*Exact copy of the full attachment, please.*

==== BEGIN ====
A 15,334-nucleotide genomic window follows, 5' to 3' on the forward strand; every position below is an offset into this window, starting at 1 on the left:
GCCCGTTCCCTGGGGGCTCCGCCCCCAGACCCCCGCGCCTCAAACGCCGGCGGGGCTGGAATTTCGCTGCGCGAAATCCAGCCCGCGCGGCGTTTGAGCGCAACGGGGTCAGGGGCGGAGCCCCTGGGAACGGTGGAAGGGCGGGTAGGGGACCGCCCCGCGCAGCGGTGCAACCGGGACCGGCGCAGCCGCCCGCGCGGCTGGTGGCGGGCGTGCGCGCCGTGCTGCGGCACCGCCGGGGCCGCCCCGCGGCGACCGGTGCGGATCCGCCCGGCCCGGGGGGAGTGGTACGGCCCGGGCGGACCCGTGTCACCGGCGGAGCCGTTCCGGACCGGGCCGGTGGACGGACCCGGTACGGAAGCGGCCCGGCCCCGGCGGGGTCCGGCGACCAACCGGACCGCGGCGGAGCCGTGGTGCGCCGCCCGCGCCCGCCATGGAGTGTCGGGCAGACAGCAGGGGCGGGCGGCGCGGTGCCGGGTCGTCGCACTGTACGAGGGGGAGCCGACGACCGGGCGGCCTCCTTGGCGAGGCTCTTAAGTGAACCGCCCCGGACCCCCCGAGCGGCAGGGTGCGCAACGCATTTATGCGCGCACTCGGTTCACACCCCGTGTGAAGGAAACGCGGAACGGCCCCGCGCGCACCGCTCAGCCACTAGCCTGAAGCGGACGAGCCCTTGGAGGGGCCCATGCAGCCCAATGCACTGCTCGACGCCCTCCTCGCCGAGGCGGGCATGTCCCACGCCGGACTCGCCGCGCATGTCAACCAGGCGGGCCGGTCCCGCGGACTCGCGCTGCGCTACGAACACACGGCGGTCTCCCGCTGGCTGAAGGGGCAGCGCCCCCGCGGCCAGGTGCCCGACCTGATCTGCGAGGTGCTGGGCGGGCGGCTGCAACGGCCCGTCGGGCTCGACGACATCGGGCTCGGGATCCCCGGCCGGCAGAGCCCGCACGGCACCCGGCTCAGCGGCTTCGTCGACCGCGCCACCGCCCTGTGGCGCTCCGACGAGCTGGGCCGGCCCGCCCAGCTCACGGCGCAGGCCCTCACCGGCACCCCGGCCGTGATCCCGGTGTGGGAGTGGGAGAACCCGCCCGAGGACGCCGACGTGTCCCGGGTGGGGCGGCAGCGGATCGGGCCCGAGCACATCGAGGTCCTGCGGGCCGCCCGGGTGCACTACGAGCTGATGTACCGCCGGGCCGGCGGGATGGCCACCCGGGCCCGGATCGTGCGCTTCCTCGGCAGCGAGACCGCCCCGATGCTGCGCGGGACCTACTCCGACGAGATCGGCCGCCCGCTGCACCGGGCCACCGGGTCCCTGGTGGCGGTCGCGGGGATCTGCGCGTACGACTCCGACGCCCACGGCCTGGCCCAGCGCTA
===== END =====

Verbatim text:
A 15,334-nucleotide genomic window follows, 5' to 3' on the forward strand; every position below is an offset into this window, starting at 1 on the left:
GCCCGTTCCCTGGGGGCTCCGCCCCCAGACCCCCGCGCCTCAAACGCCGGCGGGGCTGGAATTTCGCTGCGCGAAATCCAGCCCGCGCGGCGTTTGAGCGCAACGGGGTCAGGGGCGGAGCCCCTGGGAACGGTGGAAGGGCGGGTAGGGGACCGCCCCGCGCAGCGGTGCAACCGGGACCGGCGCAGCCGCCCGCGCGGCTGGTGGCGGGCGTGCGCGCCGTGCTGCGGCACCGCCGGGGCCGCCCCGCGGCGACCGGTGCGGATCCGCCCGGCCCGGGGGGAGTGGTACGGCCCGGGCGGACCCGTGTCACCGGCGGAGCCGTTCCGGACCGGGCCGGTGGACGGACCCGGTACGGAAGCGGCCCGGCCCCGGCGGGGTCCGGCGACCAACCGGACCGCGGCGGAGCCGTGGTGCGCCGCCCGCGCCCGCCATGGAGTGTCGGGCAGACAGCAGGGGCGGGCGGCGCGGTGCCGGGTCGTCGCACTGTACGAGGGGGAGCCGACGACCGGGCGGCCTCCTTGGCGAGGCTCTTAAGTGAACCGCCCCGGACCCCCCGAGCGGCAGGGTGCGCAACGCATTTATGCGCGCACTCGGTTCACACCCCGTGTGAAGGAAACGCGGAACGGCCCCGCGCGCACCGCTCAGCCACTAGCCTGAAGCGGACGAGCCCTTGGAGGGGCCCATGCAGCCCAATGCACTGCTCGACGCCCTCCTCGCCGAGGCGGGCATGTCCCACGCCGGACTCGCCGCGCATGTCAACCAGGCGGGCCGGTCCCGCGGACTCGCGCTGCGCTACGAACACACGGCGGTCTCCCGCTGGCTGAAGGGGCAGCGCCCCCGCGGCCAGGTGCCCGACCTGATCTGCGAGGTGCTGGGCGGGCGGCTGCAACGGCCCGTCGGGCTCGACGACATCGGGCTCGGGATCCCCGGCCGGCAGAGCCCGCACGGCACCCGGCTCAGCGGCTTCGTCGACCGCGCCACCGCCCTGTGGCGCTCCGACGAGCTGGGCCGGCCCGCCCAGCTCACGGCGCAGGCCCTCACCGGCACCCCGGCCGTGATCCCGGTGTGGGAGTGGGAGAACCCGCCCGAGGACGCCGACGTGTCCCGGGTGGGGCGGCAGCGGATCGGGCCCGAGCACATCGAGGTCCTGCGGGCCGCCCGGGTGCACTACGAGCTGATGTACCGCCGGGCCGGCGGGATGGCCACCCGGGCCCGGATCGTGCGCTTCCTCGGCAGCGAGACCGCCCCGATGCTGCGCGGGACCTACTCCGACGAGATCGGCCGCCCGCTGCACCGGGCCACCGGGTCCCTGGTGGCGGTCGCGGGGATCTGCGCGTACGACTCCGACGCCCACGGCCTGGCCCAGCGCTA